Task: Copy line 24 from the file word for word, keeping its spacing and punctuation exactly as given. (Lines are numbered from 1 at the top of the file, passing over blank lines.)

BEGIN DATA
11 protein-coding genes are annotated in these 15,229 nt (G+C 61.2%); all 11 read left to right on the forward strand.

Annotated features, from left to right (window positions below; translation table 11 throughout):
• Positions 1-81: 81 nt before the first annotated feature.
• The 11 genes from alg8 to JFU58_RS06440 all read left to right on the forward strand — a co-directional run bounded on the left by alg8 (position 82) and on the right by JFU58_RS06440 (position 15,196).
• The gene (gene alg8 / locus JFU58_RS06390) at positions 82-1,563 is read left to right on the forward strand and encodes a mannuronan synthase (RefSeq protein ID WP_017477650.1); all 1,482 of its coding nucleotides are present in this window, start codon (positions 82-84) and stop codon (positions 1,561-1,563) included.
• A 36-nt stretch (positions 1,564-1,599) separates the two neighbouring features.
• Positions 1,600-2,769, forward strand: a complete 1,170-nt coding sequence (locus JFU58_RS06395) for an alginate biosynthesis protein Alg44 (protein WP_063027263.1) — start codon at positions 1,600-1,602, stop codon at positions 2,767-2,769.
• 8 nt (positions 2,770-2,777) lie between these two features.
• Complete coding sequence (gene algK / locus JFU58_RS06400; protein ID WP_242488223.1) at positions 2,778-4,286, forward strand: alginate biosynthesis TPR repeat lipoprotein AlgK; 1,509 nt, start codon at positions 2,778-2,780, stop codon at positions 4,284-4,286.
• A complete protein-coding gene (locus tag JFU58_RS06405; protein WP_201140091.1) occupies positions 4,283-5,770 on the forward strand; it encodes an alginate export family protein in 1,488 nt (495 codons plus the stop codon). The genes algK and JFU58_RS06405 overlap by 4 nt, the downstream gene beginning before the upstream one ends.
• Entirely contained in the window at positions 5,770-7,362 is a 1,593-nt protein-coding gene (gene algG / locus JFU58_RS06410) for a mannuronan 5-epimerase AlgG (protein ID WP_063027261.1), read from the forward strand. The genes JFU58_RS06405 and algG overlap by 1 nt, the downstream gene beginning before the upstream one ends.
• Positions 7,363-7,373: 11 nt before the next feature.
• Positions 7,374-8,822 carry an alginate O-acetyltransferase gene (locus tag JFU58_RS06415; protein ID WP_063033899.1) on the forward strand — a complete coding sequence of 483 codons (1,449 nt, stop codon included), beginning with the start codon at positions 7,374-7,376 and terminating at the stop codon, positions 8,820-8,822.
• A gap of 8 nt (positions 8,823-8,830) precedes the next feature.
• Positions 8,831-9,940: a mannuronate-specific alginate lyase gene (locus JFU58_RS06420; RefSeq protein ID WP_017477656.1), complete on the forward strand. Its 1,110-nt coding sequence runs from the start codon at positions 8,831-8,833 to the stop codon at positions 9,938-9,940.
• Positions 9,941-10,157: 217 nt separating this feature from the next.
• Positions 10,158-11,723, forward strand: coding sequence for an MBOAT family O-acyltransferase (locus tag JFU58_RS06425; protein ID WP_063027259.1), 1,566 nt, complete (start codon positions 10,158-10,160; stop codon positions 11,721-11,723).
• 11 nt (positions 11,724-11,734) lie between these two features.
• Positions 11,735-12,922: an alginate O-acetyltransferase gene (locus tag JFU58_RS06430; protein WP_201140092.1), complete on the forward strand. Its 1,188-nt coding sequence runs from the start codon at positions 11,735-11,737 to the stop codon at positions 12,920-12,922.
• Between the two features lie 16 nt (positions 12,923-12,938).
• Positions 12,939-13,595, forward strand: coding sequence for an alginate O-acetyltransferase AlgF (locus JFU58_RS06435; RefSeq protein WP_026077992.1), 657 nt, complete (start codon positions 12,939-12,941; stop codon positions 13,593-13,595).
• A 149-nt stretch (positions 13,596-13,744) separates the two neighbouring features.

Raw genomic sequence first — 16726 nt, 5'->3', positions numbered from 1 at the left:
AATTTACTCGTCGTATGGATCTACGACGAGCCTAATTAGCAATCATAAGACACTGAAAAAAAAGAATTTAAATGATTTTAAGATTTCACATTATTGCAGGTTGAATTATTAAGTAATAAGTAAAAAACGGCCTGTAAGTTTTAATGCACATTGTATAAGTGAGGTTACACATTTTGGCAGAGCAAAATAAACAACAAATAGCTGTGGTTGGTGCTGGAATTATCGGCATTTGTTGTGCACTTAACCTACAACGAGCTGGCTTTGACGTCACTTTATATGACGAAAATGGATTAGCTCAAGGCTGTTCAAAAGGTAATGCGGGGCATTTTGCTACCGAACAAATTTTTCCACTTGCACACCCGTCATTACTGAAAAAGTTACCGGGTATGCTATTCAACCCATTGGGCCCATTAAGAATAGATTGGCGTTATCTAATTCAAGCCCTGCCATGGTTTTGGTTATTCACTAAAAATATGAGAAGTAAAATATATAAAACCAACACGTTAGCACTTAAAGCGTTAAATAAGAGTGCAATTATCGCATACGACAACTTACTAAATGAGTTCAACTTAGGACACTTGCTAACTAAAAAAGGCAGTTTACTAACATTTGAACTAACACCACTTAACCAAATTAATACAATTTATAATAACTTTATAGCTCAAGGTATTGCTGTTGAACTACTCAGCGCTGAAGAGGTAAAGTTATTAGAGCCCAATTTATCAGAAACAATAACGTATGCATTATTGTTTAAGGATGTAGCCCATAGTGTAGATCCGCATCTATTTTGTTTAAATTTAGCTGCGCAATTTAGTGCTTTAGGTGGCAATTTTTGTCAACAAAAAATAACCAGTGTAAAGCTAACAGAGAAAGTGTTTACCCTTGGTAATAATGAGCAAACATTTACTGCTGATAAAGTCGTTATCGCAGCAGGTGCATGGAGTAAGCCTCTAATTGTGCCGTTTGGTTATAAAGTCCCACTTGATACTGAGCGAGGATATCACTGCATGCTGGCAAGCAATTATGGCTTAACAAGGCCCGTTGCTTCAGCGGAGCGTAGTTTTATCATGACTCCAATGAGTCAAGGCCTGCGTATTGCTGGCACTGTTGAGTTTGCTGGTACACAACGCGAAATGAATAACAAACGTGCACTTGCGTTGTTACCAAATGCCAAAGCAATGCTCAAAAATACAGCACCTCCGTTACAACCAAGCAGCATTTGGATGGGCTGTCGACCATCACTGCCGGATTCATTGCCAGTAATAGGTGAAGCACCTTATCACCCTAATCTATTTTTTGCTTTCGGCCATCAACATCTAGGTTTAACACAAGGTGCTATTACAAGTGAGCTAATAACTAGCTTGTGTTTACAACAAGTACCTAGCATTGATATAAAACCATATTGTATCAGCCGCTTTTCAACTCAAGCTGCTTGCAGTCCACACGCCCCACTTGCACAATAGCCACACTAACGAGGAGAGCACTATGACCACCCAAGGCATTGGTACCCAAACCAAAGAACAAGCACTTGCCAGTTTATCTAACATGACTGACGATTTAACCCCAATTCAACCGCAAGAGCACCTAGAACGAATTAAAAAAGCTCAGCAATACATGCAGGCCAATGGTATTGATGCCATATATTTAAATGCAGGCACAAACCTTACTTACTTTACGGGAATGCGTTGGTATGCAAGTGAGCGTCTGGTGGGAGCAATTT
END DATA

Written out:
AATTTACTCGTCGTATGGATCTACGACGAGCCTAATTAGCAATCATAAGACACTGAAAAAAAAGAATTTAAATGATTTTAAGATTTCACATTATTGCAGGTTGAATTATTAAGTAATAAGTAAAAAACGGCCTGTAAGTTTTAATGCACATTGTATAAGTGAGGTTACACATTTTGGCAGAGCAAAATAAACAACAAATAGCTGTGGTTGGTGCTGGAATTATCGGCATTTGTTGTGCACTTAACCTACAACGAGCTGGCTTTGACGTCACTTTATATGACGAAAATGGATTAGCTCAAGGCTGTTCAAAAGGTAATGCGGGGCATTTTGCTACCGAACAAATTTTTCCACTTGCACACCCGTCATTACTGAAAAAGTTACCGGGTATGCTATTCAACCCATTGGGCCCATTAAGAATAGATTGGCGTTATCTAATTCAAGCCCTGCCATGGTTTTGGTTATTCACTAAAAATATGAGAAGTAAAATATATAAAACCAACACGTTAGCACTTAAAGCGTTAAATAAGAGTGCAATTATCGCATACGACAACTTACTAAATGAGTTCAACTTAGGACACTTGCTAACTAAAAAAGGCAGTTTACTAACATTTGAACTAACACCACTTAACCAAATTAATACAATTTATAATAACTTTATAGCTCAAGGTATTGCTGTTGAACTACTCAGCGCTGAAGAGGTAAAGTTATTAGAGCCCAATTTATCAGAAACAATAACGTATGCATTATTGTTTAAGGATGTAGCCCATAGTGTAGATCCGCATCTATTTTGTTTAAATTTAGCTGCGCAATTTAGTGCTTTAGGTGGCAATTTTTGTCAACAAAAAATAACCAGTGTAAAGCTAACAGAGAAAGTGTTTACCCTTGGTAATAATGAGCAAACATTTACTGCTGATAAAGTCGTTATCGCAGCAGGTGCATGGAGTAAGCCTCTAATTGTGCCGTTTGGTTATAAAGTCCCACTTGATACTGAGCGAGGATATCACTGCATGCTGGCAAGCAATTATGGCTTAACAAGGCCCGTTGCTTCAGCGGAGCGTAGTTTTATCATGACTCCAATGAGTCAAGGCCTGCGTATTGCTGGCACTGTTGAGTTTGCTGGTACACAACGCGAAATGAATAACAAACGTGCACTTGCGTTGTTACCAAATGCCAAAGCAATGCTCAAAAATACAGCACCTCCGTTACAACCAAGCAGCATTTGGATGGGCTGTCGACCATCACTGCCGGATTCATTGCCAGTAATAGGTGAAGCACCTTATCACCCTAATCTATTTTTTGCTTTCGGCCATCAACATCTAGGTTTAACACAAGGTGCTATTACAAGTGAGCTAATAACTAGCTTGTGTTTACAACAAGTACCTAGCATTGATATAAAACCATATTGTATCAGCCGCTTTTCAACTCAAGCTGCTTGCAGTCCACACGCCCCACTTGCACAATAGCCACACTAACGAGGAGAGCACTATGACCACCCAAGGCATTGGTACCCAAACCAAAGAACAAGCACTTGCCAGTTTATCTAACATGACTGACGATTTAACCCCAATTCAACCGCAAGAGCACCTAGAACGAATTAAAAAAGCTCAGCAATACATGCAGGCCAATGGTATTGATGCCATATATTTAAATGCAGGCACAAACCTTACTTACTTTACGGGAATGCGTTGGTATGCAAGTGAGCGTCTGGTGGGAGCAATTT